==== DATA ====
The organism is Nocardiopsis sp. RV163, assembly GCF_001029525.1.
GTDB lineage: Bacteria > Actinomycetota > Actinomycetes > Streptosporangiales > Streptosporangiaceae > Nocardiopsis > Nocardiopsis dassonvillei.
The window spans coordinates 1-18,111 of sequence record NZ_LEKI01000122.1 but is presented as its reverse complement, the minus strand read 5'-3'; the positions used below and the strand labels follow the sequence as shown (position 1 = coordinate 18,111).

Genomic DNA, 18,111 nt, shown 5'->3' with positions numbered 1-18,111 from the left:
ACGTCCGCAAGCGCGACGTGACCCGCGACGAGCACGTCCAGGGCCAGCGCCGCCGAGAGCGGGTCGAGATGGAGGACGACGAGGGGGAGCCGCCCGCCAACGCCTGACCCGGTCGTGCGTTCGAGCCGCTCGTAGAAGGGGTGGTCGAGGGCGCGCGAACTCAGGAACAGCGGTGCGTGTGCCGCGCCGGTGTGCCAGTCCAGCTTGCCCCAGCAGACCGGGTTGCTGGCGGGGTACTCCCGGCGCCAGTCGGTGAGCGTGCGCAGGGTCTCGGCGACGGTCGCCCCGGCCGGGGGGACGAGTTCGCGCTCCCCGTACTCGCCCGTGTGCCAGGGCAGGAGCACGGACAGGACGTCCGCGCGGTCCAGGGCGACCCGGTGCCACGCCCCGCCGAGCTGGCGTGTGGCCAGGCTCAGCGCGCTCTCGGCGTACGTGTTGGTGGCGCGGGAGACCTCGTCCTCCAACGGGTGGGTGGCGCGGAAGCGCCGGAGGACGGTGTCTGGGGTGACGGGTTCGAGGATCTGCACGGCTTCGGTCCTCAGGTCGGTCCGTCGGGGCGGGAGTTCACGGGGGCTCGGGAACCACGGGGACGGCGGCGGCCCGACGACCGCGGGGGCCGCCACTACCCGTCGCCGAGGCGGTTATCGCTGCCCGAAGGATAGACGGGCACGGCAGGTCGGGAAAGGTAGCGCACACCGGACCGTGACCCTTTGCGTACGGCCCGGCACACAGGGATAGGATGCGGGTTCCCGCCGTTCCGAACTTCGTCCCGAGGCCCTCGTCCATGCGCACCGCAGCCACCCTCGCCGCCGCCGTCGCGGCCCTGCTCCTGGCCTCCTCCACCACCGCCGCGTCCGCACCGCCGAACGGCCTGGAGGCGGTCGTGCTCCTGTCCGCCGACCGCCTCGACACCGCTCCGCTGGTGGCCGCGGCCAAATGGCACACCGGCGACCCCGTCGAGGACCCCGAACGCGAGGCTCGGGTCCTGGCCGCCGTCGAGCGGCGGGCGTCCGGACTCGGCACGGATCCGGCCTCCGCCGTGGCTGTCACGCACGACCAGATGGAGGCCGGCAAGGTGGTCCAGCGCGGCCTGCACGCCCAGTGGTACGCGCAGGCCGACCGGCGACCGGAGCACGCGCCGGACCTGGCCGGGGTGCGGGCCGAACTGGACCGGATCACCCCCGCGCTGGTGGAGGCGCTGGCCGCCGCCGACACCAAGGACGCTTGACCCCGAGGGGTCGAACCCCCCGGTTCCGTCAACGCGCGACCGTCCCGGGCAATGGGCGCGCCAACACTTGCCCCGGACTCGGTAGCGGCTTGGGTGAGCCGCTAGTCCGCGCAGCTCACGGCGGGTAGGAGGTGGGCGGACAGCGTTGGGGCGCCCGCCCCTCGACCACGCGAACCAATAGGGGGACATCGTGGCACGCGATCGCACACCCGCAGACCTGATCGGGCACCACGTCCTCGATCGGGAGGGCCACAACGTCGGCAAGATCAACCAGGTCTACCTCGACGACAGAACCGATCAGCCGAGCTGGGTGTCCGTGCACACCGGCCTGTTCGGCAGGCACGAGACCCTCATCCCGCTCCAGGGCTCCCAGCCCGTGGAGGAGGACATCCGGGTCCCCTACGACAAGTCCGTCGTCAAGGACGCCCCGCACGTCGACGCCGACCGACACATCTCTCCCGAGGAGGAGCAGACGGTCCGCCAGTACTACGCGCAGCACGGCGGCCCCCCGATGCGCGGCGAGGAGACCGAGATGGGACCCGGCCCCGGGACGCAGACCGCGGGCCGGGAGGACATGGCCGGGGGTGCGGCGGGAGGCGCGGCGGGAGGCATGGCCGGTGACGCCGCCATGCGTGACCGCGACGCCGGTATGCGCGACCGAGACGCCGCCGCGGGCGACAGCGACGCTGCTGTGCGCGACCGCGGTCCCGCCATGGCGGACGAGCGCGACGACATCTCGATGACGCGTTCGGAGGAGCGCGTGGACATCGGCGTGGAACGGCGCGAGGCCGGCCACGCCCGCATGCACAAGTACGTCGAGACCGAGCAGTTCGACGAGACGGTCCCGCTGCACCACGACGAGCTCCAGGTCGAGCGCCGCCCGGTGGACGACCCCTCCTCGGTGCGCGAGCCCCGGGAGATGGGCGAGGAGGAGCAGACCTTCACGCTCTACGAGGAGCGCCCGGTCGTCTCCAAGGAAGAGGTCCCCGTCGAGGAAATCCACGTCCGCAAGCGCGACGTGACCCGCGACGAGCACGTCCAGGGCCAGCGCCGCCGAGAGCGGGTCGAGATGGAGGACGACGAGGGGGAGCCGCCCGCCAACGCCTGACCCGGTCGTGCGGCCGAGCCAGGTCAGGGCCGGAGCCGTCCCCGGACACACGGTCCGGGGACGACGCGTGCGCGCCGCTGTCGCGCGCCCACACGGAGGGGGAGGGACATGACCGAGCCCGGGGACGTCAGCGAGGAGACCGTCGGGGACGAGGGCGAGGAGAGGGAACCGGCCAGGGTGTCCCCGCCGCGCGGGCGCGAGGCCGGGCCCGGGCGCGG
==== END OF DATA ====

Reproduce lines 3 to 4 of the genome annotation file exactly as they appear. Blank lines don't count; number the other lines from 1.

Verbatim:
The window spans coordinates 1-18,111 of sequence record NZ_LEKI01000122.1 but is presented as its reverse complement, the minus strand read 5'-3'; the positions used below and the strand labels follow the sequence as shown (position 1 = coordinate 18,111).

Genomic DNA, 18,111 nt, shown 5'->3' with positions numbered 1-18,111 from the left: